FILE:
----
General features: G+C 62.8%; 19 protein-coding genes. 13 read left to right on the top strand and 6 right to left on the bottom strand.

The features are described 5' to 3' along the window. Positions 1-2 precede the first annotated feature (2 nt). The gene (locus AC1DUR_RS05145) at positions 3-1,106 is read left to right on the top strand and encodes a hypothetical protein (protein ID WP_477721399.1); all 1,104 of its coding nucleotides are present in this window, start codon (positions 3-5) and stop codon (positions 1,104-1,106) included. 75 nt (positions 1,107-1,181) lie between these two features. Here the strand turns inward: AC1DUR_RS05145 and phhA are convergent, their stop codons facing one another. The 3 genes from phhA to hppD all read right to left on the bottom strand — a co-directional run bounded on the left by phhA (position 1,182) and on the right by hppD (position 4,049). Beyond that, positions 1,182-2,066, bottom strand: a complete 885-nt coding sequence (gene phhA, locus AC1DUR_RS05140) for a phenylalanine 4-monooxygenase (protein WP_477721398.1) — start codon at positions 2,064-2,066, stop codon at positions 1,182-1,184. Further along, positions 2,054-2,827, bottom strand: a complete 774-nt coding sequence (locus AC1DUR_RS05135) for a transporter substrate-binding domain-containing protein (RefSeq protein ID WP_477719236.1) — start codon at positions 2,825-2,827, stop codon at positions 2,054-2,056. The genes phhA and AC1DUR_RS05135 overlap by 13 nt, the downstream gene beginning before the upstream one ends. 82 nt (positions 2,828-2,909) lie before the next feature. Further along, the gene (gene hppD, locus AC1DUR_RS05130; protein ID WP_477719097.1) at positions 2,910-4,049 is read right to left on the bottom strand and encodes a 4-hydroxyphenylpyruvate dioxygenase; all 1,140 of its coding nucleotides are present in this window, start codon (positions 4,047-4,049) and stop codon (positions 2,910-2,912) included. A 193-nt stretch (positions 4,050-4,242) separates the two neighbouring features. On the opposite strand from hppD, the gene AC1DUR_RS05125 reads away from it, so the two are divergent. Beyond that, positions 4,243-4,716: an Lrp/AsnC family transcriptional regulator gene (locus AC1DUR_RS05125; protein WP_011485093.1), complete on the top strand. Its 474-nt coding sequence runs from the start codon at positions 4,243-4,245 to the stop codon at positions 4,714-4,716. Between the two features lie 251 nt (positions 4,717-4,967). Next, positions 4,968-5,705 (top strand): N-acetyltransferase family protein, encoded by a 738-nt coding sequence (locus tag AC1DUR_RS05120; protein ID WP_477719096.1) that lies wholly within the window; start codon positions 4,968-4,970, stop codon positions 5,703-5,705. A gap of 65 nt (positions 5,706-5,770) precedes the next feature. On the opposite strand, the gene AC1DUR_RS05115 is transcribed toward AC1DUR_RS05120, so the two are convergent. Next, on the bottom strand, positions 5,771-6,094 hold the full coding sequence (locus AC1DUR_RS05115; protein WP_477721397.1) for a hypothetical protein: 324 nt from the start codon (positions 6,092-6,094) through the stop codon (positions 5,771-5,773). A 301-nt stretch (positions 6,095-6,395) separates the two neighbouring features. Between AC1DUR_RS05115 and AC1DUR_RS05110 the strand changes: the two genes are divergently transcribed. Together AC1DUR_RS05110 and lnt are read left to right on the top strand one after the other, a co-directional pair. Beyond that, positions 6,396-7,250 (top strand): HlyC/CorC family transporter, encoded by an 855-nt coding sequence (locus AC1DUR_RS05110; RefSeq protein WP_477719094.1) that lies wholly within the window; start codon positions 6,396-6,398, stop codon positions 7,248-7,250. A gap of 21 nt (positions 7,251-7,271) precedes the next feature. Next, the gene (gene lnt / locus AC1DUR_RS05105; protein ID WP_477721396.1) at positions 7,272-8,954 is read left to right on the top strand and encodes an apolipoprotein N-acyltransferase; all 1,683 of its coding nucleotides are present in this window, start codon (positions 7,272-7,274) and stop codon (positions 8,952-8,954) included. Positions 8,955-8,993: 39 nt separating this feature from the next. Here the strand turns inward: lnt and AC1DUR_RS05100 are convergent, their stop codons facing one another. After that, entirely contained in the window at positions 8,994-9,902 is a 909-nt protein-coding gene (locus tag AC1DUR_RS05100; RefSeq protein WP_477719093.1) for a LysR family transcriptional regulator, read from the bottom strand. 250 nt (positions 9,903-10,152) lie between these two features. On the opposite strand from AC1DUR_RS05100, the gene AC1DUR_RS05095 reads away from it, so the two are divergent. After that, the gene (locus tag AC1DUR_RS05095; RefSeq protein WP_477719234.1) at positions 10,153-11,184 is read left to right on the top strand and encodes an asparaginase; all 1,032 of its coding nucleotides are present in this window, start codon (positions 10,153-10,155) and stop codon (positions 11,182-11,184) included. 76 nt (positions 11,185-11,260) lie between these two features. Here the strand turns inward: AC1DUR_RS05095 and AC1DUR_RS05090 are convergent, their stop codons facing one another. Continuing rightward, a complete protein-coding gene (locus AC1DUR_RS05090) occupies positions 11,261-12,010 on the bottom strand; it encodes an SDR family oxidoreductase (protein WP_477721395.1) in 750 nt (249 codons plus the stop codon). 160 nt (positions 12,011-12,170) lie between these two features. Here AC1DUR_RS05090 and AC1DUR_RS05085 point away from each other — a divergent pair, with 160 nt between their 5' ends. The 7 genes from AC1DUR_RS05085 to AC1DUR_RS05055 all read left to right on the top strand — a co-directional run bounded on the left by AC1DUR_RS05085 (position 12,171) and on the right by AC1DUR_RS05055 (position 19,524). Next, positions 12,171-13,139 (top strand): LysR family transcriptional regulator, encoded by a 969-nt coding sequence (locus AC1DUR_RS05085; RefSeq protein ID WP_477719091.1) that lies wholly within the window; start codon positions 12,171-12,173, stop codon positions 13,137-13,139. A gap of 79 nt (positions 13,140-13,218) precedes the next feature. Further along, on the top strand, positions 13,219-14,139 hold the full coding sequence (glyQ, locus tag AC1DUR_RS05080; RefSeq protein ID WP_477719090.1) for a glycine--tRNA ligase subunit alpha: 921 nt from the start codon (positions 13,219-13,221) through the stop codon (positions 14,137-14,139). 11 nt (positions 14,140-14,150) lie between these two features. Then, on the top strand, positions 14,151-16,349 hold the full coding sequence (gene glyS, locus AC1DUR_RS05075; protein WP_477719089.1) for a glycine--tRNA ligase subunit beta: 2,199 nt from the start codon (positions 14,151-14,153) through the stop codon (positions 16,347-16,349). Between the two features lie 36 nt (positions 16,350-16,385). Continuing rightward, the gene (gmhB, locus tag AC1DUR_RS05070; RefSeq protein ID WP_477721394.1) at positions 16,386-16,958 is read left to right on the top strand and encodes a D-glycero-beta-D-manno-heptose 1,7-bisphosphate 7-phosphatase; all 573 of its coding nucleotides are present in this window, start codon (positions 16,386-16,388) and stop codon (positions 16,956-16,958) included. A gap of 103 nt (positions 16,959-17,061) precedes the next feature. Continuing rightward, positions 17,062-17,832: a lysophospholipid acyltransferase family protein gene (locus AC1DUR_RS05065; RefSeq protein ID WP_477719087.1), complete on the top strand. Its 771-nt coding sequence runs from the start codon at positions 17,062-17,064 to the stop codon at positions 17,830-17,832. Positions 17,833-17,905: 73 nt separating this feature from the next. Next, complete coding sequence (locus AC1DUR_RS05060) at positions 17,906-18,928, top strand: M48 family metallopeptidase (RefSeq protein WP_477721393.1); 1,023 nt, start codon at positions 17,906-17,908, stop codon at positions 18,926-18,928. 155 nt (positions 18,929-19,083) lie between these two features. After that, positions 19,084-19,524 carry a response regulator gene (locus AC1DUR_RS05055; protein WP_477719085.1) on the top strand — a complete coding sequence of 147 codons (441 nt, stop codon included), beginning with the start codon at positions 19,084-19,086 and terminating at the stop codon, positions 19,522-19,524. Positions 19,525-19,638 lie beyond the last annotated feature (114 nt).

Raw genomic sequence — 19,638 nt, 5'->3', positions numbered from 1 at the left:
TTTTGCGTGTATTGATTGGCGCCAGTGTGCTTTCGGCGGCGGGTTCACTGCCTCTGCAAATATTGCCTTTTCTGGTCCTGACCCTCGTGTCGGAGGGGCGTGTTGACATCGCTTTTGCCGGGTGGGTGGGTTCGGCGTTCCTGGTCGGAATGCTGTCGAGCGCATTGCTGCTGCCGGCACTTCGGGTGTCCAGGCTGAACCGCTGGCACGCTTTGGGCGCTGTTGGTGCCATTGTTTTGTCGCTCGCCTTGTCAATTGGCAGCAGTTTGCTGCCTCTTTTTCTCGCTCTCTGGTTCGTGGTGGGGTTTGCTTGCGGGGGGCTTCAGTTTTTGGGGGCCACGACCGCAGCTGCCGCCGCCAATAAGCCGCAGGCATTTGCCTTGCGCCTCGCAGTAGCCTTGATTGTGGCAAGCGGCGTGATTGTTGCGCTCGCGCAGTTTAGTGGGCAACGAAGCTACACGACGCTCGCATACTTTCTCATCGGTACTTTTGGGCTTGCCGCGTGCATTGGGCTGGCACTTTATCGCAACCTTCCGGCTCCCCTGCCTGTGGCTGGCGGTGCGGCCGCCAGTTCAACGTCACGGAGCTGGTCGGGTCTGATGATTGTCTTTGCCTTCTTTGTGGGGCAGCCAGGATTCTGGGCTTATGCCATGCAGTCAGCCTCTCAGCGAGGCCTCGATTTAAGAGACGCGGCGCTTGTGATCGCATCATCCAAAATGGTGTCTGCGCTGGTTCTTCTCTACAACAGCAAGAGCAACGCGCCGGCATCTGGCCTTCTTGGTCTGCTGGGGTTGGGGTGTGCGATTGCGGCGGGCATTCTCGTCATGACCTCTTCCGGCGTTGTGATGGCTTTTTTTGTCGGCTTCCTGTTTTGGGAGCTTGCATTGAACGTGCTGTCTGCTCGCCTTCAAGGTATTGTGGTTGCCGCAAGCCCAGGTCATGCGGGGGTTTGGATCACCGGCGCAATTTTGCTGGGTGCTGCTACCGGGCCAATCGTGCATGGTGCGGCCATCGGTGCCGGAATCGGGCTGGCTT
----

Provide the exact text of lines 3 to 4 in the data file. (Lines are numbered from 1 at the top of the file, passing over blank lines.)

Raw genomic sequence — 19,638 nt, 5'->3', positions numbered from 1 at the left:
TTTTGCGTGTATTGATTGGCGCCAGTGTGCTTTCGGCGGCGGGTTCACTGCCTCTGCAAATATTGCCTTTTCTGGTCCTGACCCTCGTGTCGGAGGGGCGTGTTGACATCGCTTTTGCCGGGTGGGTGGGTTCGGCGTTCCTGGTCGGAATGCTGTCGAGCGCATTGCTGCTGCCGGCACTTCGGGTGTCCAGGCTGAACCGCTGGCACGCTTTGGGCGCTGTTGGTGCCATTGTTTTGTCGCTCGCCTTGTCAATTGGCAGCAGTTTGCTGCCTCTTTTTCTCGCTCTCTGGTTCGTGGTGGGGTTTGCTTGCGGGGGGCTTCAGTTTTTGGGGGCCACGACCGCAGCTGCCGCCGCCAATAAGCCGCAGGCATTTGCCTTGCGCCTCGCAGTAGCCTTGATTGTGGCAAGCGGCGTGATTGTTGCGCTCGCGCAGTTTAGTGGGCAACGAAGCTACACGACGCTCGCATACTTTCTCATCGGTACTTTTGGGCTTGCCGCGTGCATTGGGCTGGCACTTTATCGCAACCTTCCGGCTCCCCTGCCTGTGGCTGGCGGTGCGGCCGCCAGTTCAACGTCACGGAGCTGGTCGGGTCTGATGATTGTCTTTGCCTTCTTTGTGGGGCAGCCAGGATTCTGGGCTTATGCCATGCAGTCAGCCTCTCAGCGAGGCCTCGATTTAAGAGACGCGGCGCTTGTGATCGCATCATCCAAAATGGTGTCTGCGCTGGTTCTTCTCTACAACAGCAAGAGCAACGCGCCGGCATCTGGCCTTCTTGGTCTGCTGGGGTTGGGGTGTGCGATTGCGGCGGGCATTCTCGTCATGACCTCTTCCGGCGTTGTGATGGCTTTTTTTGTCGGCTTCCTGTTTTGGGAGCTTGCATTGAACGTGCTGTCTGCTCGCCTTCAAGGTATTGTGGTTGCCGCAAGCCCAGGTCATGCGGGGGTTTGGATCACCGGCGCAATTTTGCTGGGTGCTGCTACCGGGCCAATCGTGCATGGTGCGGCCATCGGTGCCGGAATCGGGCTGGCTT